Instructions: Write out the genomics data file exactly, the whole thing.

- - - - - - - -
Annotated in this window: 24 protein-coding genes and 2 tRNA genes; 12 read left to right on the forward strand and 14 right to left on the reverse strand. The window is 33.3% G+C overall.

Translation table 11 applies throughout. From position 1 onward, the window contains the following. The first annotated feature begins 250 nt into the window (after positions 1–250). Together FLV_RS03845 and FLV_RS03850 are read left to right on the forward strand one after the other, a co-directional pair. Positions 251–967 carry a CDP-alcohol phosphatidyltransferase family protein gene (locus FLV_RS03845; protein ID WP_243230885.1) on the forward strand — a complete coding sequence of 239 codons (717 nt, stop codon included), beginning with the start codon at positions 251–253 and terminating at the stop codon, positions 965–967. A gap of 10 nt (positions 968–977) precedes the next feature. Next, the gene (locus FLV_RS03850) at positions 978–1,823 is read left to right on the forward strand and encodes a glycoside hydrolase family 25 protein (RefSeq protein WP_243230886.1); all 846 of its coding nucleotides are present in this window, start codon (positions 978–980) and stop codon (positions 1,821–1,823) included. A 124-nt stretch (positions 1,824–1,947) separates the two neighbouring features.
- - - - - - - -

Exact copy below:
Annotated in this window: 24 protein-coding genes and 2 tRNA genes; 12 read left to right on the forward strand and 14 right to left on the reverse strand. The window is 33.3% G+C overall.

Translation table 11 applies throughout. From position 1 onward, the window contains the following. The first annotated feature begins 250 nt into the window (after positions 1–250). Together FLV_RS03845 and FLV_RS03850 are read left to right on the forward strand one after the other, a co-directional pair. Positions 251–967 carry a CDP-alcohol phosphatidyltransferase family protein gene (locus FLV_RS03845; protein ID WP_243230885.1) on the forward strand — a complete coding sequence of 239 codons (717 nt, stop codon included), beginning with the start codon at positions 251–253 and terminating at the stop codon, positions 965–967. A gap of 10 nt (positions 968–977) precedes the next feature. Next, the gene (locus FLV_RS03850) at positions 978–1,823 is read left to right on the forward strand and encodes a glycoside hydrolase family 25 protein (RefSeq protein WP_243230886.1); all 846 of its coding nucleotides are present in this window, start codon (positions 978–980) and stop codon (positions 1,821–1,823) included. A 124-nt stretch (positions 1,824–1,947) separates the two neighbouring features.